Maitre Chicot and his wife, bewildered, received them sorrowfully, and suddenly both of them together began to cry as they approached the first group. They explained the matter, related their difficulty, offered chairs, bustled about, tried to make excuses, attempting to prove that everybody would have done as they did, talking continually and giving nobody a chance to answer.
They were going from one person to another:
“I never would have thought it; it’s incredible how he can last this long!”
The guests, taken aback, a little disappointed, as though they had missed an expected entertainment, did not know what to do, some remaining seated. others standing. Several wished to leave. Maitre Chicot held them back:
“You must take something, anyhow! We made some dumplings; might as well make use of ’em.”
The faces brightened at this idea. The yard was filling little by little; the early arrivals were telling the news to those who had arrived later. Everybody was whispering. The idea of the dumplings seemed to cheer everyone up.
The women went in to take a look at the dying man. They crossed themselves beside the bed, muttered a prayer and went out again. The men, less anxious for this spectacle, cast a look through the window, which had been opened.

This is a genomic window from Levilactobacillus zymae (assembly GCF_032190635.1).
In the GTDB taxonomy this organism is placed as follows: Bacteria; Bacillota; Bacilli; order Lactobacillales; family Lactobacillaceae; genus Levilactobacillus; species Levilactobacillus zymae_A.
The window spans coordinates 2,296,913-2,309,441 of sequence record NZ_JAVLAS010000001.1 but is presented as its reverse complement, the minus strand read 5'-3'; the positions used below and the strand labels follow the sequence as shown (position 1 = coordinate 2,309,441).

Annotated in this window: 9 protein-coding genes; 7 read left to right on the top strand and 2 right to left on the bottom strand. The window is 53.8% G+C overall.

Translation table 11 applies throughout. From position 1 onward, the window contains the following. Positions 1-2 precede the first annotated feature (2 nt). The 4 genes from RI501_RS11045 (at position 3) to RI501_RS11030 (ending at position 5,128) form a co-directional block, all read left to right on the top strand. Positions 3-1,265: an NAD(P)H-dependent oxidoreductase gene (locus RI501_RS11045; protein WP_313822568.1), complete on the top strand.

Madame Chicot explained her distress:
“That’s how he’s been for two days, neither better nor worse. Doesn’t he sound like a pump that has gone dry?”
When everybody had had a look at the dying man, they thought of the refreshments; but as there were too many people for the kitchen to hold, the table was moved out in front of the door. The four dozen golden dumplings, tempting and appetizing, arranged in two big dishes, attracted the eyes of all. Each one reached out to take his, fearing that there would not be enough. But four remained over.